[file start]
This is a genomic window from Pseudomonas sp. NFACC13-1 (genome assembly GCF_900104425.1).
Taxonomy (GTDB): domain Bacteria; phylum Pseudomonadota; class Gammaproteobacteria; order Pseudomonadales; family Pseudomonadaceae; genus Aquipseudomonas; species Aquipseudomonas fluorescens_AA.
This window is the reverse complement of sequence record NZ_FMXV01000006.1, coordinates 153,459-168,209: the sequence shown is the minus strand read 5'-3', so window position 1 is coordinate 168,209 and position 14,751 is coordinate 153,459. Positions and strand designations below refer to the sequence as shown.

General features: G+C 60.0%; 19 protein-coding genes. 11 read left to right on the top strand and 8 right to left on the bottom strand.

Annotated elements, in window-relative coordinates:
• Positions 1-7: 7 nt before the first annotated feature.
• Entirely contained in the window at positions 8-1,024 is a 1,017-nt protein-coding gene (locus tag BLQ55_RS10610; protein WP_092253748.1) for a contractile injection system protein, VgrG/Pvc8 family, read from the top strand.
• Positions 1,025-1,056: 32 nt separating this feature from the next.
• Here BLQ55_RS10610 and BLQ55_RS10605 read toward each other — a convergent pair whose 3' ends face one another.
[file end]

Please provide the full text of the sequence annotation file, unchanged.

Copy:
This is a genomic window from Pseudomonas sp. NFACC13-1 (genome assembly GCF_900104425.1).
Taxonomy (GTDB): domain Bacteria; phylum Pseudomonadota; class Gammaproteobacteria; order Pseudomonadales; family Pseudomonadaceae; genus Aquipseudomonas; species Aquipseudomonas fluorescens_AA.
This window is the reverse complement of sequence record NZ_FMXV01000006.1, coordinates 153,459-168,209: the sequence shown is the minus strand read 5'-3', so window position 1 is coordinate 168,209 and position 14,751 is coordinate 153,459. Positions and strand designations below refer to the sequence as shown.

General features: G+C 60.0%; 19 protein-coding genes. 11 read left to right on the top strand and 8 right to left on the bottom strand.

Annotated elements, in window-relative coordinates:
• Positions 1-7: 7 nt before the first annotated feature.
• Entirely contained in the window at positions 8-1,024 is a 1,017-nt protein-coding gene (locus tag BLQ55_RS10610; protein WP_092253748.1) for a contractile injection system protein, VgrG/Pvc8 family, read from the top strand.
• Positions 1,025-1,056: 32 nt separating this feature from the next.
• Here BLQ55_RS10610 and BLQ55_RS10605 read toward each other — a convergent pair whose 3' ends face one another.